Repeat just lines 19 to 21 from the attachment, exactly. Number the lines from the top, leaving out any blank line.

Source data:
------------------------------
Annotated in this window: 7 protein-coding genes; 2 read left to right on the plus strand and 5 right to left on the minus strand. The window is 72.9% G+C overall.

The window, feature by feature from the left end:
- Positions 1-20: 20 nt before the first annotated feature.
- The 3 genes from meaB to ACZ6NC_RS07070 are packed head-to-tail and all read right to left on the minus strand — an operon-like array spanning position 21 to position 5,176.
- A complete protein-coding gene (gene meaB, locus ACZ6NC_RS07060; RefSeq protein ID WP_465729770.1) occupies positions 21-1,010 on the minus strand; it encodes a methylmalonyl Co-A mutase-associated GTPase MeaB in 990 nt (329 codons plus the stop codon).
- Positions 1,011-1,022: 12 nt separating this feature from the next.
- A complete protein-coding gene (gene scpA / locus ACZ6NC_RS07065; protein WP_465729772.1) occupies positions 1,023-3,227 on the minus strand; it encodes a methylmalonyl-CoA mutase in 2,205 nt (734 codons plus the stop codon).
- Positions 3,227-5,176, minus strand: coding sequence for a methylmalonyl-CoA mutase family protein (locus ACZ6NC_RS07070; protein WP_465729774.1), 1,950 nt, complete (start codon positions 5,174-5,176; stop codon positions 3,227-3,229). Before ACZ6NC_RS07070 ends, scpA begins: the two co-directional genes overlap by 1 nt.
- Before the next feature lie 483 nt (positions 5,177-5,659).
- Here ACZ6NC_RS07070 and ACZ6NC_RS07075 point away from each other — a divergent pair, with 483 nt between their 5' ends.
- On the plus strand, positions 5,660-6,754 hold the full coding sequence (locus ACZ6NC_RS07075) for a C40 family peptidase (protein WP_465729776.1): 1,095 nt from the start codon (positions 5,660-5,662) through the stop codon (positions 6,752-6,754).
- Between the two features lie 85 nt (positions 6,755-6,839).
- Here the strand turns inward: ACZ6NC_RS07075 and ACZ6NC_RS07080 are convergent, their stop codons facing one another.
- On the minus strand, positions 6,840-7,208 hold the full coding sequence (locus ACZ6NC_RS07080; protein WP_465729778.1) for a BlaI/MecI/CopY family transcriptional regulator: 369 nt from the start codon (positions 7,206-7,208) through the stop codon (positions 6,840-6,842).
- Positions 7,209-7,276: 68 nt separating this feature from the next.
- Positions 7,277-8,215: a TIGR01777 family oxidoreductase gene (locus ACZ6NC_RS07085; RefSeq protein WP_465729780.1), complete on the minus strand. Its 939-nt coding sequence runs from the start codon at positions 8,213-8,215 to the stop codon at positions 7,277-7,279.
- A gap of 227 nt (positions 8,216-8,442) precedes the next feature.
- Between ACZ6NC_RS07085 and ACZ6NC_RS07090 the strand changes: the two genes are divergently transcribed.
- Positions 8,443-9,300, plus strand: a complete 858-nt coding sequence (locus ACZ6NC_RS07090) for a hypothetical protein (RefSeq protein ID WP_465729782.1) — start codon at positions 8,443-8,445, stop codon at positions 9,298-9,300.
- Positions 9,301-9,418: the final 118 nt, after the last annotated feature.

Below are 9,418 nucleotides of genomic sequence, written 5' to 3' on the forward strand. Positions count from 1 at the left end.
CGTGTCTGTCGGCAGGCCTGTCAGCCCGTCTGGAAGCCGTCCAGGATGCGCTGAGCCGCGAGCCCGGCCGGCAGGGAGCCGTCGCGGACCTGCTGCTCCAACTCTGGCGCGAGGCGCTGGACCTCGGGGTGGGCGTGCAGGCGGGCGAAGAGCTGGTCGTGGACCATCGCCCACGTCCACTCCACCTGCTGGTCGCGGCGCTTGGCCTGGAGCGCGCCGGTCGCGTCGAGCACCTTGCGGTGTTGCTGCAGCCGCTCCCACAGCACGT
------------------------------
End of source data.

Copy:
- Positions 8,443-9,300, plus strand: a complete 858-nt coding sequence (locus ACZ6NC_RS07090) for a hypothetical protein (RefSeq protein ID WP_465729782.1) — start codon at positions 8,443-8,445, stop codon at positions 9,298-9,300.
- Positions 9,301-9,418: the final 118 nt, after the last annotated feature.

Below are 9,418 nucleotides of genomic sequence, written 5' to 3' on the forward strand. Positions count from 1 at the left end.